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William Shakespeare (1564–1616).  The Oxford Shakespeare: Poems.  1914.

The Passionate Pilgrim, X.

“Sweet rose, fair flower, untimely pluck’d, soon vaded”


SWEET rose, fair flower, untimely pluck’d, soon vaded, 
Pluck’d in the bud, and vaded in the spring! 
Bright orient pearl, alack! too timely shaded; 
Fair creature, kill’d too soon by death’s sharp sting! 
  Like a green plum that hangs upon a tree,         5
  And falls, through wind, before the fall should be.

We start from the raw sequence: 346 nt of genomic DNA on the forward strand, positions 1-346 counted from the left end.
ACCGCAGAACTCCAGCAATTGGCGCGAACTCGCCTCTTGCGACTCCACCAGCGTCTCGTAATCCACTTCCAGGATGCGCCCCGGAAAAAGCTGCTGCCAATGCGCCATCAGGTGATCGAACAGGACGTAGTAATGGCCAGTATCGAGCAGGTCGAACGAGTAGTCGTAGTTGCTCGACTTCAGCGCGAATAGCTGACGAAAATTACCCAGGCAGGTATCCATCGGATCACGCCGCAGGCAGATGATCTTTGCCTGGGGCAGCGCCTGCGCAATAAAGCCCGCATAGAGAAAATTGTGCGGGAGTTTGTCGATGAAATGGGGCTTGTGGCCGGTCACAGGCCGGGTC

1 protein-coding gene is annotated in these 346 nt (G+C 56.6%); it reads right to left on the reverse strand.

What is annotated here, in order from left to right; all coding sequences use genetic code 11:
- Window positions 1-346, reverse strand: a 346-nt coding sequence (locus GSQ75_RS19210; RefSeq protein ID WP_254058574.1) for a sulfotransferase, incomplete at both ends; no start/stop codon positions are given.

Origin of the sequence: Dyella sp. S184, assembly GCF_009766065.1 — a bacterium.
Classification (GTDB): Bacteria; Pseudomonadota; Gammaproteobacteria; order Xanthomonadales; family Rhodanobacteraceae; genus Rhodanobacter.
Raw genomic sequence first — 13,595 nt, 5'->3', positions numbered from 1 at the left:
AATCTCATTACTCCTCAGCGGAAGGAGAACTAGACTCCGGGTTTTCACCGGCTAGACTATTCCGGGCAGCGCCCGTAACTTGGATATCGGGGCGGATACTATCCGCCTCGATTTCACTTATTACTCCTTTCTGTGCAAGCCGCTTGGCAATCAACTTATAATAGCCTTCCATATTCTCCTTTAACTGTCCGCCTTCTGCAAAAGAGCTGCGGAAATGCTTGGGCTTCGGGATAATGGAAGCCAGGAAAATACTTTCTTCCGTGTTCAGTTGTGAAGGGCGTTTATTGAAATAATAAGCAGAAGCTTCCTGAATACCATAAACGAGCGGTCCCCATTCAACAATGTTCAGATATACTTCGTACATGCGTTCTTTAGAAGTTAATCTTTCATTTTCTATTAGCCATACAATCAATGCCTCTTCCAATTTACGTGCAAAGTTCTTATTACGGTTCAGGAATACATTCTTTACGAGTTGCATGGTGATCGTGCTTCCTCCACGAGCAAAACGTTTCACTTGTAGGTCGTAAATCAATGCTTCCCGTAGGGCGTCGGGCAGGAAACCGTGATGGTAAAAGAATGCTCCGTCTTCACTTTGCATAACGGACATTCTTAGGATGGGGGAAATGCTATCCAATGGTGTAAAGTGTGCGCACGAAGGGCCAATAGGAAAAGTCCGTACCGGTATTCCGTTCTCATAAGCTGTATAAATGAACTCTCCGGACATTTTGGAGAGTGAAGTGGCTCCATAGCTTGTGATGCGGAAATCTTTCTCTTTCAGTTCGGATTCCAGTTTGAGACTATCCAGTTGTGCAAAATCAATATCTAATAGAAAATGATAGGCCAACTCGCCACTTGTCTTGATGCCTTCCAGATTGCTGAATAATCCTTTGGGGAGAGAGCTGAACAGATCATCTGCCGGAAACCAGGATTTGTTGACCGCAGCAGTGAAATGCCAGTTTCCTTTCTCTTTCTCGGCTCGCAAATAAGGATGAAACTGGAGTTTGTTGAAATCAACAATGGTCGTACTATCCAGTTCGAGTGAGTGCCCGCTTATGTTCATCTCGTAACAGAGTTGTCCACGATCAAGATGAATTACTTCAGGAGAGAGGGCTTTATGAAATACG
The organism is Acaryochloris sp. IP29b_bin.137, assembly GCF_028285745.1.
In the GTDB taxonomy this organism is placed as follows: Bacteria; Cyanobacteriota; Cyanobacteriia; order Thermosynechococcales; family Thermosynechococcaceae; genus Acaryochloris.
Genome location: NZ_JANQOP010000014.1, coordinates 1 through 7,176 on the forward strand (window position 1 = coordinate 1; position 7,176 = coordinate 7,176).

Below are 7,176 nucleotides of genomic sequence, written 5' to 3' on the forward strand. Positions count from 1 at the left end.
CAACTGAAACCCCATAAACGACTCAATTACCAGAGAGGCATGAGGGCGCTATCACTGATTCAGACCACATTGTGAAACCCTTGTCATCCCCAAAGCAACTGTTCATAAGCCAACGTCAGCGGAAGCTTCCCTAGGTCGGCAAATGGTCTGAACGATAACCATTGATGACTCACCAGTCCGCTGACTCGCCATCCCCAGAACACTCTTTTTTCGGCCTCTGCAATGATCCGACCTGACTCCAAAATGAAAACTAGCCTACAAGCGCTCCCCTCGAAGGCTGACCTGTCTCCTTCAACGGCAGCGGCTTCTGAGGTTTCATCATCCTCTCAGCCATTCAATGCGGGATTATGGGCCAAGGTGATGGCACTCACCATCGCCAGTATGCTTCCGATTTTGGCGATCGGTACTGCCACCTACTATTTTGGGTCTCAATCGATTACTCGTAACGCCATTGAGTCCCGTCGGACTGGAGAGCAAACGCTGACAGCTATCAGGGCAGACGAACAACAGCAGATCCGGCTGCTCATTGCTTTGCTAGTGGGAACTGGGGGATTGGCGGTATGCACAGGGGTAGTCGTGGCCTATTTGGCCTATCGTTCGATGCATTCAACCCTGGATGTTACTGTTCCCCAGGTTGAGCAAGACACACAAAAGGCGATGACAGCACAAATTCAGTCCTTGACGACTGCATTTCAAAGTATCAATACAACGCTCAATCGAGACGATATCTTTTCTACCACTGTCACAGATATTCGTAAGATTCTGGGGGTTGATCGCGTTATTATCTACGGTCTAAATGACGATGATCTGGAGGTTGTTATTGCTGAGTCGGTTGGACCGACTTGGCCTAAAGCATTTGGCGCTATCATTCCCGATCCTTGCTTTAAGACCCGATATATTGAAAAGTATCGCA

I weep for thee, and yet no cause I have; 
For why thou left’st me nothing in thy will: 
And yet thou left’st me more than I did crave; 
For why I craved nothing of thee still:  10
  O yes, dear friend, I pardon crave of thee, 
  Thy discontent thou didst bequeath to me. 


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